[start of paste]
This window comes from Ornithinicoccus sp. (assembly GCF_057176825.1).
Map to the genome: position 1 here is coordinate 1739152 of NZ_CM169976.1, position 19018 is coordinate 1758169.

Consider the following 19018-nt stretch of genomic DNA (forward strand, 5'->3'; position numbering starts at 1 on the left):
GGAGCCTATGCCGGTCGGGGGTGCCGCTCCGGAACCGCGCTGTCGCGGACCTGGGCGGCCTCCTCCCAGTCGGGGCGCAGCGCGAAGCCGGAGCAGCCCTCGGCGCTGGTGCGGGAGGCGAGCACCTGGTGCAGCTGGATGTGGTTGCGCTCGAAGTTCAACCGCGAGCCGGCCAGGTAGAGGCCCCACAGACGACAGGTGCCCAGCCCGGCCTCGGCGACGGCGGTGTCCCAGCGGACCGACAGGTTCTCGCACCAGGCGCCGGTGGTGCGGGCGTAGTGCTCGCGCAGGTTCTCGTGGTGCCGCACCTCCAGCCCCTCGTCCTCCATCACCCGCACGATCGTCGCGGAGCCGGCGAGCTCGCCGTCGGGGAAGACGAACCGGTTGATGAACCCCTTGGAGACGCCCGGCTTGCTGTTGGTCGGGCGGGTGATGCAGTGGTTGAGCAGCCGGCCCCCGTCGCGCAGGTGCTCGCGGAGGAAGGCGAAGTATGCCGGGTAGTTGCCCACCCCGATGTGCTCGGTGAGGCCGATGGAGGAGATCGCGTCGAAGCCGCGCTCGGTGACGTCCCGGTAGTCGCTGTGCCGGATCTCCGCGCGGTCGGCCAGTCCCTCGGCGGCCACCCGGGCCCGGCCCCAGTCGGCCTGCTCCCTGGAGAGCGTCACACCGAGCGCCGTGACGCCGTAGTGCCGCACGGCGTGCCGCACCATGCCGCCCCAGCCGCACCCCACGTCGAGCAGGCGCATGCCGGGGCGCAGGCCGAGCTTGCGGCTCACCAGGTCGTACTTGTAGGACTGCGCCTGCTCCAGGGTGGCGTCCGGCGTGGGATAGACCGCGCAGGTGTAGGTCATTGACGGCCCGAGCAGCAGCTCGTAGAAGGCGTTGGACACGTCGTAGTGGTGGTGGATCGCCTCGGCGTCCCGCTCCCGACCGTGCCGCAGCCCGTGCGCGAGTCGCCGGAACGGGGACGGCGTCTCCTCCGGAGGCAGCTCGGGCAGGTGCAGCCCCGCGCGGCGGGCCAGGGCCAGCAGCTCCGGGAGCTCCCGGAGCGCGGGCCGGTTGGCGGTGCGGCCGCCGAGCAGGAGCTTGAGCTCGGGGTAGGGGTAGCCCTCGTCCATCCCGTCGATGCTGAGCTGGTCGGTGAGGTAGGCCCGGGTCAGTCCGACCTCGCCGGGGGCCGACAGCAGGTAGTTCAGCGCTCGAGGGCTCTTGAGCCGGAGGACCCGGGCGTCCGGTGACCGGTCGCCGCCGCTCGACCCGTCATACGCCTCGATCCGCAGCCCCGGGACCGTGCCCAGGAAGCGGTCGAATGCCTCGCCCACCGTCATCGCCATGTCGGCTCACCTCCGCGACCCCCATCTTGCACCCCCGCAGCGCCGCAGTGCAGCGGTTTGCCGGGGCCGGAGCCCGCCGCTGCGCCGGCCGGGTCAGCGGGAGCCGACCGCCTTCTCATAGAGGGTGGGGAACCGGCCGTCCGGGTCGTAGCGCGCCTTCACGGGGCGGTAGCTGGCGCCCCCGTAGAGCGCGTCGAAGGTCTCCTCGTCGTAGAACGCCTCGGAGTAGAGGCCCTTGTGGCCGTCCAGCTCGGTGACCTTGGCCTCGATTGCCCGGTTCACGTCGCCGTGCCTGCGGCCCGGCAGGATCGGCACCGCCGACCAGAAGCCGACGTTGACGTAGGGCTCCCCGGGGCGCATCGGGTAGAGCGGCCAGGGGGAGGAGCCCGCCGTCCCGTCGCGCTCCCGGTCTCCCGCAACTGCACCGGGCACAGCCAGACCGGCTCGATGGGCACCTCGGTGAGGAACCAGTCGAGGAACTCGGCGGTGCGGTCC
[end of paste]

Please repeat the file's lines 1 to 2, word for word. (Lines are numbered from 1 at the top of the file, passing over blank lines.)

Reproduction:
This window comes from Ornithinicoccus sp. (assembly GCF_057176825.1).
Map to the genome: position 1 here is coordinate 1739152 of NZ_CM169976.1, position 19018 is coordinate 1758169.